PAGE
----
The Wild West nature of the internet is notoriously difficult for any one country to tame. Things will be easier for the UK now that the EU’s Digital Services Act has come into effect, forcing more than 40 online giants including Facebook, X, Google, and TikTok to better regulate content delivered within the EU.

Nevertheless, the UK faces a lonely battle with leading providers, especially those concerned about a part of the Act aimed at identifying terrorism or child sexual exploitation and abuse (CSEA). Until very recently, it had been expected that Ofcom will would be able to insist that a provider uses “accredited technology” to identify terrorism or CSEA content. In other words, a service like WhatsApp – that allows users to send encrypted messages – must develop the ability to breach the encryption and scan the messages for illegal content.

No surprise then that WhatsApp isn’t happy at what has been described as a ‘backdoor’ into end-to-end encryption measures. In April, the platform threatened to leave the UK altogether. Signal and five other messaging services expressed similar concerns. In response, the government has assured tech firms they won’t be forced to scan encrypted texts indiscriminately. Ofcom will only be able to intervene if and when scanning content for illegal material becomes “technically feasible.”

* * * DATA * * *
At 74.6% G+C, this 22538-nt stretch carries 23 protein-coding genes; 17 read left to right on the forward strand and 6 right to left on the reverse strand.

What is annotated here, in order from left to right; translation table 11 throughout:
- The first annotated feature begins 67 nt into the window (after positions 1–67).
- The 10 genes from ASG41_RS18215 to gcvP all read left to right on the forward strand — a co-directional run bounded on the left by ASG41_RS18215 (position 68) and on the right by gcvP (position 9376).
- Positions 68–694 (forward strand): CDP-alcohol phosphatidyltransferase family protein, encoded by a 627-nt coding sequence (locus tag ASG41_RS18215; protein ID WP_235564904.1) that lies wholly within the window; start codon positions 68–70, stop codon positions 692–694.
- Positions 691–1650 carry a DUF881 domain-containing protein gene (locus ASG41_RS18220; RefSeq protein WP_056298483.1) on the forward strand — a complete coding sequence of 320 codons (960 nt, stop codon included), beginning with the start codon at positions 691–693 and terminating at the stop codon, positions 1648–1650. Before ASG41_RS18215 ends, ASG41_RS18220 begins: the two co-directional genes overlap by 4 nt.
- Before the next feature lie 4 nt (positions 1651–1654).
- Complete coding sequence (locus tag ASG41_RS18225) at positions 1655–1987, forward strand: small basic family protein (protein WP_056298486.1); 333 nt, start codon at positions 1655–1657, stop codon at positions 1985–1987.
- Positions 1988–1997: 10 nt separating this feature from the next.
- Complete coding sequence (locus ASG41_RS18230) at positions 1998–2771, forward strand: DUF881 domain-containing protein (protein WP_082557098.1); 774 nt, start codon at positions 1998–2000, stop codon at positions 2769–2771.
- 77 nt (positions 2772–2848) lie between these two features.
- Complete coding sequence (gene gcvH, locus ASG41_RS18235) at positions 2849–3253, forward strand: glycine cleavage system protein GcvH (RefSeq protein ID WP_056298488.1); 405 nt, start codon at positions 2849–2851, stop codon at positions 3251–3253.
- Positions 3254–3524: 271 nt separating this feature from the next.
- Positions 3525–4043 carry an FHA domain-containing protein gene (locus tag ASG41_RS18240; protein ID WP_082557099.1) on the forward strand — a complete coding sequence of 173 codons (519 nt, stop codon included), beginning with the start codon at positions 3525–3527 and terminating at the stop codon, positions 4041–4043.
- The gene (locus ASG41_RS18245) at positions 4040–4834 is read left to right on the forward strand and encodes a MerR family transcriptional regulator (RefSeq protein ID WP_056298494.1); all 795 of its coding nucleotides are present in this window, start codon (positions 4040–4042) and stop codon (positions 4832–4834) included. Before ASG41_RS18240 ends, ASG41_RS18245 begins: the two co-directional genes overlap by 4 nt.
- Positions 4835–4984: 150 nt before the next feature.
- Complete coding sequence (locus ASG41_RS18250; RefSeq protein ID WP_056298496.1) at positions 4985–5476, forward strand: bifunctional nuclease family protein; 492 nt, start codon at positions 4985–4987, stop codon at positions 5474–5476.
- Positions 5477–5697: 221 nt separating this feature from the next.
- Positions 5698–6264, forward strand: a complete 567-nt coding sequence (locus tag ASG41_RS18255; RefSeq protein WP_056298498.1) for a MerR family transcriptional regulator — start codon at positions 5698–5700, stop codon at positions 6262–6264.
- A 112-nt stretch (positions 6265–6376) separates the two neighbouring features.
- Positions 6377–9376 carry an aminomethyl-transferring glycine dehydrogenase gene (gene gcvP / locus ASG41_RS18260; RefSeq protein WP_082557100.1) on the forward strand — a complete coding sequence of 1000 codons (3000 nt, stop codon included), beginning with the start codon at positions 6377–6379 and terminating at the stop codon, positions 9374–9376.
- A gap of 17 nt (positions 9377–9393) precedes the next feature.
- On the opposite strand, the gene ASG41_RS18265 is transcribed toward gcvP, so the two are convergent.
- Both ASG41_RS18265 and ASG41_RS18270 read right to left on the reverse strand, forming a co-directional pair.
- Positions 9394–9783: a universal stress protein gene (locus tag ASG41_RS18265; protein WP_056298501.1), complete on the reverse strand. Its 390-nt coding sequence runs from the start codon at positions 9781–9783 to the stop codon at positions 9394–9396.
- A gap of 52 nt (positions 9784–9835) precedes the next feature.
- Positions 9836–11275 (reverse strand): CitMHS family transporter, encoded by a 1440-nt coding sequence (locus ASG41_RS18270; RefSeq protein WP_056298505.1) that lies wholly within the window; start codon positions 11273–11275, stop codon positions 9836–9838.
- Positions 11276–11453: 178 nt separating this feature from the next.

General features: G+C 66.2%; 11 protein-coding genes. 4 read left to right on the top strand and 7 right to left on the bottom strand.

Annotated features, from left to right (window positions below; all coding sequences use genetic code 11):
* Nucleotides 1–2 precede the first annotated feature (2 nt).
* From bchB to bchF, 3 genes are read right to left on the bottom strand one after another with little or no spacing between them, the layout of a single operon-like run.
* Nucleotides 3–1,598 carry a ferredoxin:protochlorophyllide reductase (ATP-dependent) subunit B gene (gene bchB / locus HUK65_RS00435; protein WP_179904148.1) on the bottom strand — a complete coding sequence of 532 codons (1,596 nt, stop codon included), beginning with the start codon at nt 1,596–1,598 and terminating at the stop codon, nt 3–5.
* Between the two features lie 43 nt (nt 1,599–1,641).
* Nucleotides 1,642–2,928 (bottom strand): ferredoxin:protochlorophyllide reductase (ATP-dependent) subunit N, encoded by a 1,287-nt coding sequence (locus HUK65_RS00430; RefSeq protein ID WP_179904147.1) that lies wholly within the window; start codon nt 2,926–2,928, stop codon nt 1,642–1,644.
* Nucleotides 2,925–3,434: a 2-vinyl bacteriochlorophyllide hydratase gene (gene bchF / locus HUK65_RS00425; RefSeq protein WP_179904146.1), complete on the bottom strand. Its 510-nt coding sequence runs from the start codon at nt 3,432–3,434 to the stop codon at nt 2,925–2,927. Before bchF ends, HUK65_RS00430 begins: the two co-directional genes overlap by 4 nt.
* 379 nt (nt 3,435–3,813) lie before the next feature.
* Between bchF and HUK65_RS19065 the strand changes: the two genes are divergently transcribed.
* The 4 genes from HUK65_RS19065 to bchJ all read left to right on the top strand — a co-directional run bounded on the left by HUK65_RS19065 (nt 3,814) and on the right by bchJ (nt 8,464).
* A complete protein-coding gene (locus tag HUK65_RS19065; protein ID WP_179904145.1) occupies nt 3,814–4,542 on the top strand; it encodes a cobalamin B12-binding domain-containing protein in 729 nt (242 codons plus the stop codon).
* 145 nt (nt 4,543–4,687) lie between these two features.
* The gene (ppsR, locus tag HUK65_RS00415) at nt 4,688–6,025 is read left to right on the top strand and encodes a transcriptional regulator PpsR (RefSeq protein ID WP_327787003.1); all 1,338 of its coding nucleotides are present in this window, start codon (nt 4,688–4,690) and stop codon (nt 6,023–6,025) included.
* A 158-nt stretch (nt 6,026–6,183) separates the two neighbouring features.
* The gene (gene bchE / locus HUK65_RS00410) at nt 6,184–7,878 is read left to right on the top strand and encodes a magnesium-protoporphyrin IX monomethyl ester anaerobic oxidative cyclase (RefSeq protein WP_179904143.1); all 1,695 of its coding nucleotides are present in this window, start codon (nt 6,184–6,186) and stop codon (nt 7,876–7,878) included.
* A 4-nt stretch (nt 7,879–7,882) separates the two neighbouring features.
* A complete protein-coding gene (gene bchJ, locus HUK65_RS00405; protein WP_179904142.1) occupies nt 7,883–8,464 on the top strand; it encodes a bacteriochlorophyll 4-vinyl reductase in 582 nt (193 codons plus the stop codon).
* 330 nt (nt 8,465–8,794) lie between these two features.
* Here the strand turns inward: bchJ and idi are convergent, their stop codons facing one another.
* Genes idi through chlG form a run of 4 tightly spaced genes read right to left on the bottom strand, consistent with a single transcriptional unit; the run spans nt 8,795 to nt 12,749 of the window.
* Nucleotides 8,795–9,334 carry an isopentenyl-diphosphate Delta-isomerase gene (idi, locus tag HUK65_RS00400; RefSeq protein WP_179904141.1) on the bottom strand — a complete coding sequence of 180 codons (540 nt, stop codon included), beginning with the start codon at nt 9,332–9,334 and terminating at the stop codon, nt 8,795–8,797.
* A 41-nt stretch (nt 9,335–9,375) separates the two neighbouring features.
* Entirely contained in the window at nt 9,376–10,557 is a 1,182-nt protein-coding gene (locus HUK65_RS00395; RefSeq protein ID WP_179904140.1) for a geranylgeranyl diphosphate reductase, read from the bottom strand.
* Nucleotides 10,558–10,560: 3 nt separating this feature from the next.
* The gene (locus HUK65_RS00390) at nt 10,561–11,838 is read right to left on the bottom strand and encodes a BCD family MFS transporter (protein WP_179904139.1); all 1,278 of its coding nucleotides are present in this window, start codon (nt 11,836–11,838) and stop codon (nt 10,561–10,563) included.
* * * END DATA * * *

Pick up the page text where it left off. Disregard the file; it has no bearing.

Ofcom will also be able to compel providers to reveal the algorithms used in selecting and displaying content so that it can assess how platforms prevent users from seeing harmful material.

These challenges notwithstanding, campaigners from all sides agree that something is needed even if some remain sceptical about the OSA. Modifications were made to the Act in June, in part guided by the inquest into the death of Molly Russell. In 2017, Molly died at the age of 14 from an act of self-harm after seeing online images that, according to the coroner, “shouldn’t have been available for a child to see.” The OSA may not be perfect. But for the sake of children across the country, it’s at least a step in the right direction.

Want to know more?

Luciditi’s Age Assurance technology can help meet some of the challenges presented by the OSA. If you would like to know more, Contact us for a chat today.